We would like to let you know that the 5th developer preview of CKEditor 5 has just been tagged as version v0.5.0.
You can read about the initial goals of this iteration in the Planning: Iteration 5. While this release did not introduce many end-user features and bug fixes, it brought or began important improvements for the developers and resulted in closing 136 tickets.
As planned, the base image feature landed on master in this iteration. Its development is taking a significant amount of time (it took us already two iterations) because we are concurrently working on the widget system (read about the widgets concept in CKEditor 4 documentation).
So far we have got the following pieces ready:
We are now working on completing the keyboard support and will then work on captioning and alignment.
The following changes were introduced to engine and typing in this iteration:
We added custom copy/cut support for the clipboard feature. It is important to have full control over what gets to the clipboard when dealing with rich content (like e.g. widgets) and browser quirks.
This feature required implementing a generic
getSelectedContent() algorithm first.
We performed a major review and refactoring of the UI framework and library. It allowed us to significantly simplify the code, shave off a couple of kilobytes and, first of all, improve the developer experience. It is best summarized by these two tickets: ckeditor/ckeditor5-ui#95 and ckeditor/ckeditor5-ui#90.
This was probably the most important change in this iteration. While it had little visible effect, the changes significantly improved our testing and review processes.
First of all, we dropped our custom test runner and switched to Karma + Webpack. It improved the tests performance and general experience when working with bigger pieces of our extensive tests suite that overshadowed less convenient workflow with TDD.
However, the main goal was to simplify the introduction of Travis to all our packages:
Together with each CKEditor 5 package's 100% code coverage (including code branches) and integration with GitHub PRs it speeds up reviews and allows us to maintain the desired quality.
Last but not least, we are constantly working on the API documentation. From the beginning we have been thoroughly documenting our code, however, we have not made a definite choice regarding the documentation generator.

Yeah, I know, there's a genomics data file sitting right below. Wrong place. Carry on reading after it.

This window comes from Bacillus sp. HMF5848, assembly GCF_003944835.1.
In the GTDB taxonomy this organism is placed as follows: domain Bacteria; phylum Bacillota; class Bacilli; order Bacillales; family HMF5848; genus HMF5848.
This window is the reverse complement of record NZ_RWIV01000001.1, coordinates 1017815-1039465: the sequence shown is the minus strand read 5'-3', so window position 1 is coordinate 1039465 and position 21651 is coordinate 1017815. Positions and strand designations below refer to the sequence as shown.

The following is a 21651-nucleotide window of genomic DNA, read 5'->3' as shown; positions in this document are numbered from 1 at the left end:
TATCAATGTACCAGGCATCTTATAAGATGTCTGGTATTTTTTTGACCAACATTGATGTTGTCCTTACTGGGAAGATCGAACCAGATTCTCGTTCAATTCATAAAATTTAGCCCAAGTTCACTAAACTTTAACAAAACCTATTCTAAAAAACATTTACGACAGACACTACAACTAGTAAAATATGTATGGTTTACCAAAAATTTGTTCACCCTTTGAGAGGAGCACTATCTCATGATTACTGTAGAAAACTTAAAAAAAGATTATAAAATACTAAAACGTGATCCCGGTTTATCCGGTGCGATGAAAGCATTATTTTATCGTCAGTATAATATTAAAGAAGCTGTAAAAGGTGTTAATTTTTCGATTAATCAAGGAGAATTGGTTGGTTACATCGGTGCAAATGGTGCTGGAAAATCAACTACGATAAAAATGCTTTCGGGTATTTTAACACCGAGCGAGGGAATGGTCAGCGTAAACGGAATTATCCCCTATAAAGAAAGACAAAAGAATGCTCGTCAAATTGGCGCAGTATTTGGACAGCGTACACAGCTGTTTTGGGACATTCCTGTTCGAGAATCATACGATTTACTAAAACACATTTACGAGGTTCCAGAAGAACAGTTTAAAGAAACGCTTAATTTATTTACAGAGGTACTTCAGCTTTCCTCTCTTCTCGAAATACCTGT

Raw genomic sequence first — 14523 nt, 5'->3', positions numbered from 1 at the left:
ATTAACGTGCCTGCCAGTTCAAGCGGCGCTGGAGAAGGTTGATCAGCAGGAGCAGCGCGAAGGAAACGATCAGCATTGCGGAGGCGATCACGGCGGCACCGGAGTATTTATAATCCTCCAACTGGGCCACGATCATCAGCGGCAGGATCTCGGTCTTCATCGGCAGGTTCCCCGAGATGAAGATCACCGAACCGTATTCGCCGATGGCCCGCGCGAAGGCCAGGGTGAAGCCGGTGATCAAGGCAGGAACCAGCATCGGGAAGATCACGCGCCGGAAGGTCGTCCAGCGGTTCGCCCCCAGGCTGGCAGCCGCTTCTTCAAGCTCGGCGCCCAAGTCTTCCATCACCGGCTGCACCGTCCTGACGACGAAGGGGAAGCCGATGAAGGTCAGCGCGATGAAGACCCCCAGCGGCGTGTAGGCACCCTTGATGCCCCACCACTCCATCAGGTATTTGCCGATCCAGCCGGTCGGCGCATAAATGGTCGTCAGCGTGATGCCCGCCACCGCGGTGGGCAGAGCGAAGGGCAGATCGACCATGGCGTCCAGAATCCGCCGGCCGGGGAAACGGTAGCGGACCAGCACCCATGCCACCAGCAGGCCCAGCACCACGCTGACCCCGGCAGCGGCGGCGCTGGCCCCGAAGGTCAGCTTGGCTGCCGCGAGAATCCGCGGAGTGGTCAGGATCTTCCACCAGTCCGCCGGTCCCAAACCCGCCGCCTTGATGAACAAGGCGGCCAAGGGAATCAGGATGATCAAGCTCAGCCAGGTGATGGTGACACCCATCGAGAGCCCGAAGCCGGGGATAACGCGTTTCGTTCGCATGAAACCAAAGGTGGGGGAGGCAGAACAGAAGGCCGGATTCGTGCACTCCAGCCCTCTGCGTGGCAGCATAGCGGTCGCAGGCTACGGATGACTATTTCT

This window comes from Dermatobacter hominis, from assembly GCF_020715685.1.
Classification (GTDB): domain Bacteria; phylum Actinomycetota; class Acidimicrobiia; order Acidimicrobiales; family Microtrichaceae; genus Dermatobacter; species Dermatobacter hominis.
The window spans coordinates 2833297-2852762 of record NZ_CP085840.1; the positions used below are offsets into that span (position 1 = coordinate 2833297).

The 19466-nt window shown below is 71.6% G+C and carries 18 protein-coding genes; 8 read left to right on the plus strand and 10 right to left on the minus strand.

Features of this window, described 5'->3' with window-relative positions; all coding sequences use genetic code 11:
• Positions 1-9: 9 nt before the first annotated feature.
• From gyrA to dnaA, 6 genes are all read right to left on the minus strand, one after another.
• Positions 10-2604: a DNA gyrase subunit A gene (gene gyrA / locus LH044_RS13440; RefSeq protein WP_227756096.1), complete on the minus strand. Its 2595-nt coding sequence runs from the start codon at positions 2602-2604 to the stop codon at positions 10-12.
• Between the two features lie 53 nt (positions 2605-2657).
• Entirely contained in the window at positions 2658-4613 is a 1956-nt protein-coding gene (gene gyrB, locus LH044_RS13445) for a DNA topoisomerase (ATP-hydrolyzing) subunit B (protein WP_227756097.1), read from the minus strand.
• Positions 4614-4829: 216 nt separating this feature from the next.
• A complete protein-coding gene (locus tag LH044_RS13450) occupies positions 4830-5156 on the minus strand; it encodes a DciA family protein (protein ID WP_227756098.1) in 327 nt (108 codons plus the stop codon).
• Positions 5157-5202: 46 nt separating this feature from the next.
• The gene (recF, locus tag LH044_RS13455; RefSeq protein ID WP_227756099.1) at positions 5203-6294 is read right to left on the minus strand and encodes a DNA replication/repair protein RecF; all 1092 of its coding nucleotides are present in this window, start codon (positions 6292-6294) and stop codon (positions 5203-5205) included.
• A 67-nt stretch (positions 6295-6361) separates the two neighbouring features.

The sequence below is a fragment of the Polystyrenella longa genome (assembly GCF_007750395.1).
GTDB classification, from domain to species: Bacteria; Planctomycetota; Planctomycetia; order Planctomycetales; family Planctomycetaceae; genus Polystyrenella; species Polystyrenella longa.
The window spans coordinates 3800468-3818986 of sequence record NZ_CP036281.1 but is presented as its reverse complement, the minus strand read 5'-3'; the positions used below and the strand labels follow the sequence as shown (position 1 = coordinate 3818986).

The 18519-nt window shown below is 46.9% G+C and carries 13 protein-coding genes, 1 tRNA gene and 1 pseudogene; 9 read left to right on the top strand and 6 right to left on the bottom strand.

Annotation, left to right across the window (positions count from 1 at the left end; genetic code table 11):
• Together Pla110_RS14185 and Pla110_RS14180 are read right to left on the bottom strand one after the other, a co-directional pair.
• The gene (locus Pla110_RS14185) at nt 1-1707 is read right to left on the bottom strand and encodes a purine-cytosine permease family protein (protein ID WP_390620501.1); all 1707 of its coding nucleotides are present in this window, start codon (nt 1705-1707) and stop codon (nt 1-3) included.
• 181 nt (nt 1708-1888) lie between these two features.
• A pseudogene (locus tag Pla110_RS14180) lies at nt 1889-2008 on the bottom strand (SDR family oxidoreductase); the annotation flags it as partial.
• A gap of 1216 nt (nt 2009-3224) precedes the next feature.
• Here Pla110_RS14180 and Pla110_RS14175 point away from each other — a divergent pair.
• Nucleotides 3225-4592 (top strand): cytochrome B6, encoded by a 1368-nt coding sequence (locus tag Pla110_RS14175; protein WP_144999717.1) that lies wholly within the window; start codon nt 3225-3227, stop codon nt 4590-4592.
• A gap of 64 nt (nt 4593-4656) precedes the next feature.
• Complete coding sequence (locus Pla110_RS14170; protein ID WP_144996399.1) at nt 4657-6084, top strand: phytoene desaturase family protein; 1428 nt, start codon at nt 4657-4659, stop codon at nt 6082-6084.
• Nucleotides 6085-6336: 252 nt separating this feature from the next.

We have tested a couple of API documentation generators and decided to stick to JSDoc, which is still the most mature and extensible solution. We developed a set of JSDoc plugins which allowed us to write CKEditor 5 API documentation in a simpler and more maintainable way. For instance, we added link and type references validation as well as better support for ES6 classes and modules. The results are satisfying enough and we are now reformatting our API docs to the new format. We will share our solution with the JSDoc community once it stabilizes.
Later on, we will also have to work on a more developer-friendly theme (or in fact — an entire page generator) which will close the gap between JSDoc and what JSDuck offers.
We updated the basic CKEditor 5 sample that you can play with. Check out the developer preview of CKEditor 5 (version 0.5.0) on the CKEditor 5 GitHub.io page.
Iterantion 6 has already started. We will continue working on the image feature (keyboard support, captioning and alignment), content filtering stability and blockquote support.
We are most excited about the project and would love to get some feedback about this early preview.
You can report all general issues in the main CKEditor 5 repository. Specific issues, like those related to the editing engine, should be reported in their respective repositories. Very general ideas and questions can be reported in the design repository.